You've seen it, we all have! Huge carp by the tens around docks, shorelines, shallow coves and ponds. But it always seems like they aren't feeding. If you try to throw out some corn or dough and get them going, they just sit there and continue their daily routine, as if they are laughing at you. Well if you are tired of just looking at 20, 30 even 40 pound carp then read on because you'll find out how, when, and where to catch monster carp by simply using a tiny fly. Thats right a tiny, tiny fly!
The absolute first thing to successful fly fishing for carp is vision. Without it, you stand about a 1 in a 1000 chance in hooking and landing a carp. This is why the use of good quality polarized sun glasses is HIGHLY recommended. In most cases when fly fishing for carp you already see the fish you are trying to catch.
The equipment that is used when fly fishing for carp is very simple. A basic 9wt fly rod with a good sized reel that holds alot of backing. About a 6 foot, 12 lb leader is used with 2-3 small split shot on it. The fly that is mostly used is called the chubby caddis larva and it has numerous variations. All that the fly consists of is a yellow or orange body with a black head and some hackle tied in as legs. they fly works best in size 8 but it can be tied in size 10 and 6 too. In rougher waters a weighted version of this fly works good. Wearing drab colored clothing is a definite plus because of the distance between you and the carp can be as little as 2 to 3 feet away so it is important to conceal as much of yourself as possible.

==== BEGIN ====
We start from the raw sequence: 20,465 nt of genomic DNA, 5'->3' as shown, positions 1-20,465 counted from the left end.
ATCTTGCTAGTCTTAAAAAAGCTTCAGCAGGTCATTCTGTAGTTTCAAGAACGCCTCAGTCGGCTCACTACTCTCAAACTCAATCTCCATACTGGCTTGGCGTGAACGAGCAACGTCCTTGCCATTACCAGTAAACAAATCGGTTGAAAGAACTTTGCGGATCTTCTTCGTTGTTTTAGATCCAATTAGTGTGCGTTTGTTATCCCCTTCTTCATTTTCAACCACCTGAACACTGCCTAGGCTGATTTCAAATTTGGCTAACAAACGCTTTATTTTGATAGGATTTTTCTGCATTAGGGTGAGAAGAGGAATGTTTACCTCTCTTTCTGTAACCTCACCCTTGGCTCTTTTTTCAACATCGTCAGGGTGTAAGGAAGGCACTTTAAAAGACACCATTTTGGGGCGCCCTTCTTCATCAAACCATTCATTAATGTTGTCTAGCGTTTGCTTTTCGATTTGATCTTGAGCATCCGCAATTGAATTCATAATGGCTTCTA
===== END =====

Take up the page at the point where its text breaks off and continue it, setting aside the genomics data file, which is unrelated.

Chubby Caddis Nymph
When trying to locate carp that will take a fly, always check your area for shallow coves infested with cattails and other types of dense weed. Carp come into these areas close to shore about 3-4 weeks before their spawn, and stay the whole summer. They prefer to spawn in relatively weedy shallow areas, often not much deeper than 2 to 3 feet. These areas are prime areas for carp fishing. When wading in the water looking for carp, always walk along the cattails or weed edges and try to spot feeding or spawning carp. In some cases the carp can be heard rustling in the weeds as they spawn. Carp and catfish are the only two species of fish that can take in straight air without it being dissolved in water, this is why you sometimes see carp gasping at the waters surface. So naturally carp are close to the surface about 80% of the time.
Look at the weed lines for carp, but be very stealthy!!
Once a carp is spotted and it has not spooked by your presence, a slow but sure drop of the fly 12 inces in front of the carp is the best bet. Be sure that the fly is not too heavy because then the falling and tumbling action of the fly will appear un-natural and the fish will spook. Whats supposed to happen is that the carp will in most cases take the fly as it is dropping but if he doesn't than let the fly drop to the bottom and make it twitch irregularly. More often than not this will convince the carp that he is looking at a meal and he will take.
When the carp takes the fly set the hook fast and hard. Because carp have soft rubbery mouths it is easy for them to completely swallow the hook and then they have a smaller survival ratio when released. Also if the hook is burried deep in the carps mouth there is usually greater difficulty in getting the hook out. So be fast about it, and be prepared for the fight of a lifetime.